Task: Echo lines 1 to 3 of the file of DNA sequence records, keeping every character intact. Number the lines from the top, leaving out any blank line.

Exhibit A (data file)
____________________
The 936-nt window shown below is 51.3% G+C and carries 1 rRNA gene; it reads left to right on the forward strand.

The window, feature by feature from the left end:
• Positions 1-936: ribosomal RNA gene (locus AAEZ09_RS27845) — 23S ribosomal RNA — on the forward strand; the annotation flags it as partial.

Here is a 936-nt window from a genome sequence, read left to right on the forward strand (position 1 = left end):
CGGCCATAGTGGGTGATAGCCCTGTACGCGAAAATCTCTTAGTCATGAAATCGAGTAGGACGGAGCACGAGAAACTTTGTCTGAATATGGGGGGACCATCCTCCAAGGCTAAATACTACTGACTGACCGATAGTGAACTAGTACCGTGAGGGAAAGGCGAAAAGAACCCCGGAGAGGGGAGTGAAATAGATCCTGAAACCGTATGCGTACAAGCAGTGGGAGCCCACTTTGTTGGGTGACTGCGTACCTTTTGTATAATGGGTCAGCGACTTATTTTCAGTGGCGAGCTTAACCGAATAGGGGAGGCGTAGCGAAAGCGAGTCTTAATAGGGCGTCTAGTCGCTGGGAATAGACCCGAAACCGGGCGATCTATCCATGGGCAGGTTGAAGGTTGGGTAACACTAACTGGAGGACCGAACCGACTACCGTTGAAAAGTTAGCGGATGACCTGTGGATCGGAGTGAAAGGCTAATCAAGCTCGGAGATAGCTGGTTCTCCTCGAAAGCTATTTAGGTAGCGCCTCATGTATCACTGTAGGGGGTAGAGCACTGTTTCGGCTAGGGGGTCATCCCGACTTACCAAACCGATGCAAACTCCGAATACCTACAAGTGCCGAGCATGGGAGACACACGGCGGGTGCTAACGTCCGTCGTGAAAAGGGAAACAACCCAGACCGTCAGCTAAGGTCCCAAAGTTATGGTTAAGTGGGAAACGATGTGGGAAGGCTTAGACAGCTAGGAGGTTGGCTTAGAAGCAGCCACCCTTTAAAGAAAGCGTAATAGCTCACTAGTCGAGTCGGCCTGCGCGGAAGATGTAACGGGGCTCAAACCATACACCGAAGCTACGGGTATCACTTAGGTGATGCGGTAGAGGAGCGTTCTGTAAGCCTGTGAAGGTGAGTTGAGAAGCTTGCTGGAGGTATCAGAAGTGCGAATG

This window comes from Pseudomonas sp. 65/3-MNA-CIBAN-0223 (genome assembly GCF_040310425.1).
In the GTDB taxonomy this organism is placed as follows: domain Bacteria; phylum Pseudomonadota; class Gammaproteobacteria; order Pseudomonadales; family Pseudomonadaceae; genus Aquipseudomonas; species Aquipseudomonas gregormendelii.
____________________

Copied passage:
The 936-nt window shown below is 51.3% G+C and carries 1 rRNA gene; it reads left to right on the forward strand.

The window, feature by feature from the left end:
• Positions 1-936: ribosomal RNA gene (locus AAEZ09_RS27845) — 23S ribosomal RNA — on the forward strand; the annotation flags it as partial.